The 41-year-old mother of three who died on Monday following a normal delivery at the Linden Hospital Complex (LHC) suffered a blood disorder, referred to as Disseminated Intravascular Coagulation (DIC), which caused rapid blood loss and thinning eventually leading to shock and kidney failure.
This is according to the Chief Executive Officer (CEO) of LHC, Dr Farouk Riyasat, who made the revelation, which he stated was his belief, during a media brief that was also attended by the Hospital’s Chief Medical Officer (CMO), Dr Romesa McDonald and Public Relations Officer Toshanna Alicock on Wednesday.
Alicock said the institution was saddened by the incident and expressed sympathy to Gill’s family, noting that the Hospital would have completed its investigation and an official report was already prepared and sent to the relevant authorities, including the Chief Medical Officer (CMO) and the Director of Regional Health Services.
She said a Pathologist from Georgetown travelled to Linden on Wednesday to conduct a post- mortem examination on the body of the now deceased woman; however, her family did not show up despite being informed. This led to the procedure being postponed.
Alicock said according to facts from the report, on first assessment by a doctor, Gill was in active labour when she arrived at the Hospital, being dilated at six centimetres (cm) and did not require a C-section.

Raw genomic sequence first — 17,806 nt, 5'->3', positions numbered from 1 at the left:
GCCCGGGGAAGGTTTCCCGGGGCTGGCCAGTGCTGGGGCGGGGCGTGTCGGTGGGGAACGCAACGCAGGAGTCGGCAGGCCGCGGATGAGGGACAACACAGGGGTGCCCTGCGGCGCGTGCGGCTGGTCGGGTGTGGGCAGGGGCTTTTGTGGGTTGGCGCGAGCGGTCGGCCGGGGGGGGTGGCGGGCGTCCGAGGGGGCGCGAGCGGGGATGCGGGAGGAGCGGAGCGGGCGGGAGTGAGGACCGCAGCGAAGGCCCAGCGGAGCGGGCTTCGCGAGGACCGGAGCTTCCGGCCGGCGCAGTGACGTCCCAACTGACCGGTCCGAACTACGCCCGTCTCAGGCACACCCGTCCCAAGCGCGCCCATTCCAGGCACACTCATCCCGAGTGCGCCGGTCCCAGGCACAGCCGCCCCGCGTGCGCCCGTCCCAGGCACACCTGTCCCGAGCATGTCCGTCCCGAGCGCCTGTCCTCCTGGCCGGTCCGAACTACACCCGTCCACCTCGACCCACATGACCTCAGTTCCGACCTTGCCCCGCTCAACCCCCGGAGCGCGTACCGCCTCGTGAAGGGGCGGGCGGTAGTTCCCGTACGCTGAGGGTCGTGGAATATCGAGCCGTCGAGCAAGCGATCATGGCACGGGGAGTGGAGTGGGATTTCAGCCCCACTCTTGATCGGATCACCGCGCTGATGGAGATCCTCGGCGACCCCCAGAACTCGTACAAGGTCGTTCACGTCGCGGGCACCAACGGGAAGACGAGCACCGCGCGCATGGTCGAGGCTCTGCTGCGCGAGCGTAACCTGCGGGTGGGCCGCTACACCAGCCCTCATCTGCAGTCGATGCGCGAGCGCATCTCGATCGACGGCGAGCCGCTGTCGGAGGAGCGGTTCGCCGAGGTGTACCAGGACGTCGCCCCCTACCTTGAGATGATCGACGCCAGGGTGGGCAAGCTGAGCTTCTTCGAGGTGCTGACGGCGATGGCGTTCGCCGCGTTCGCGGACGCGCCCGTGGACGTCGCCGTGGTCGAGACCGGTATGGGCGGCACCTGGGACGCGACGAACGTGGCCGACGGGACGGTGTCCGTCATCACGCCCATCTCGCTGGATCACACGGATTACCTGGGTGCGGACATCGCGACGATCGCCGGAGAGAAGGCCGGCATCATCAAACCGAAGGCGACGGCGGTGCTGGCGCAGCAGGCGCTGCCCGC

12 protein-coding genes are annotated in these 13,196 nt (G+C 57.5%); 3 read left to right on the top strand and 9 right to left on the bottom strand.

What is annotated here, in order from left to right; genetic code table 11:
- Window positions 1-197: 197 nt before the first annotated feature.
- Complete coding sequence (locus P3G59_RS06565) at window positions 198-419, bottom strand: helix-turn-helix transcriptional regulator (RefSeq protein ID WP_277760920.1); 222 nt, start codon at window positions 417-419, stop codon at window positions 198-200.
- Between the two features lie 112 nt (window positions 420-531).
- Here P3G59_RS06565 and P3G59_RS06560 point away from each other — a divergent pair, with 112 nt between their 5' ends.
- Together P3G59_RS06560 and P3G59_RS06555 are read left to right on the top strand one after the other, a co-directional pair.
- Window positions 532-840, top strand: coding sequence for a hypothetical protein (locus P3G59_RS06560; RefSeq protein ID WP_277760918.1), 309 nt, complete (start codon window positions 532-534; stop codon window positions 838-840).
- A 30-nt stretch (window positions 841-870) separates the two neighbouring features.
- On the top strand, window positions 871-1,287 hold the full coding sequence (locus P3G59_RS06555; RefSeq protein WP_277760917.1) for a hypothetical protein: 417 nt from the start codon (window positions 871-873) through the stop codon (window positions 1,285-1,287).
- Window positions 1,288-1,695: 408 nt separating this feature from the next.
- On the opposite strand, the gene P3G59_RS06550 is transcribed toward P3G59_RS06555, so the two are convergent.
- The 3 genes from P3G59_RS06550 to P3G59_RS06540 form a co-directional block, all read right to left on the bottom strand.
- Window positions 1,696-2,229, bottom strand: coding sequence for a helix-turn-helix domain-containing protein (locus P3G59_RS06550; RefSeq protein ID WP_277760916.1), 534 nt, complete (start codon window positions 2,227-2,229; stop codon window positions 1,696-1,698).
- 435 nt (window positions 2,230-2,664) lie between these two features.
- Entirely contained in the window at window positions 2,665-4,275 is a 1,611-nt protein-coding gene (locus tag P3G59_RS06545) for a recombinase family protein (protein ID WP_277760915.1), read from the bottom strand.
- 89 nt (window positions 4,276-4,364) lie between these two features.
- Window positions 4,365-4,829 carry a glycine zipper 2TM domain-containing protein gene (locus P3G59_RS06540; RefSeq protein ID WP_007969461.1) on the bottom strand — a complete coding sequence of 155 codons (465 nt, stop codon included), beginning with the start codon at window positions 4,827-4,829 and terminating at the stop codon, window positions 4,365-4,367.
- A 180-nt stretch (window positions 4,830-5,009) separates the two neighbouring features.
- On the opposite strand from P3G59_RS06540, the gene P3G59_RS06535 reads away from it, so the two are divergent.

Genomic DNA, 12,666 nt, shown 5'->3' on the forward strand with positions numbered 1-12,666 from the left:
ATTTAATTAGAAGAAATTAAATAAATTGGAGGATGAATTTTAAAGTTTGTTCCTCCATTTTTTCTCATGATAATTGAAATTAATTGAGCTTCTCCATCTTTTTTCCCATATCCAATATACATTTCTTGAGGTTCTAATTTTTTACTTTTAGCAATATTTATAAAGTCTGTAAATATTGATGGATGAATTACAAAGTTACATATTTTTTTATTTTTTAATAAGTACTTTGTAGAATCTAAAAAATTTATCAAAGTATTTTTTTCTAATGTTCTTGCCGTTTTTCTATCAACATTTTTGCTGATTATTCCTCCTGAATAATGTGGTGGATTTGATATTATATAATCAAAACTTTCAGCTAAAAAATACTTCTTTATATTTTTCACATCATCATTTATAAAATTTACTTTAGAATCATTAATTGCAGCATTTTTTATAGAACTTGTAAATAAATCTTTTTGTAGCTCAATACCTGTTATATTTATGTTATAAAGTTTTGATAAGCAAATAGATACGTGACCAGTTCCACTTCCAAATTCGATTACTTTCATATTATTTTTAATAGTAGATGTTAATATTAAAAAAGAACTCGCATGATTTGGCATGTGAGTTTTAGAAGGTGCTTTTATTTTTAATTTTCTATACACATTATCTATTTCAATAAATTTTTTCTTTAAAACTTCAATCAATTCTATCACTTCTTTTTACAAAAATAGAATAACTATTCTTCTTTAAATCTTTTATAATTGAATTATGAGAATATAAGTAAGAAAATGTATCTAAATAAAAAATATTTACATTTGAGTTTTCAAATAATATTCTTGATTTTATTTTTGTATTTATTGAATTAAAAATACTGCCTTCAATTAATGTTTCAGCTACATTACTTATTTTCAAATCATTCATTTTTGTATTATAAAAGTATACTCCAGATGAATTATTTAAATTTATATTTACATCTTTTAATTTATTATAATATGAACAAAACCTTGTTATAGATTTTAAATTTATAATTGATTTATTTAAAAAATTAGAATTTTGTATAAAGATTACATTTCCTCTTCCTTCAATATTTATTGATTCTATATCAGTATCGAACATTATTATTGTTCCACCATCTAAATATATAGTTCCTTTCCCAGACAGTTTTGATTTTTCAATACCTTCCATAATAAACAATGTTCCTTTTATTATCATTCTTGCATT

“On assessment by the consultant, the patient had no criteria for a C- section…,” she noted. Alicock explained that Gill delivered a healthy baby boy and received the necessary drugs and blood that were needed.
“After the patient gave birth, the patient was observed to be haemorrhaging and the patient was then prepped and taken to the theatre to have a hysterectomy.”
According to the CEO, a C-section would have also been life-threatening with the blood disorder, which was only detected after the hysterectomy. He said staff also learnt that a family member of Gill also suffered from the disorder and had to have her uterus removed.
Additionally, he said they learnt that Gill, also suffered severe haemorrhaging during one of her other pregnancies. The CEO said staff only learnt this later, as he explained that specific tests were required to detect the disorder.
Gill reportedly went into hypovolemic shock (also referred to as haemorrhagic shock) and was transferred to the Intensive Care Unit (ICU), where treatment was continued.
However, she went into cardio-respiratory arrest, and despite resuscitation, she died at 20:30hrs on Monday. Alicock maintains that Gill was treated by a team of expert doctors and that immediate family members were kept up to date on her condition by Dr McDonald and other members of the team throughout the process.
Prior to this incident, the LHC recorded zero maternal deaths since 2009. (Utamu Bell)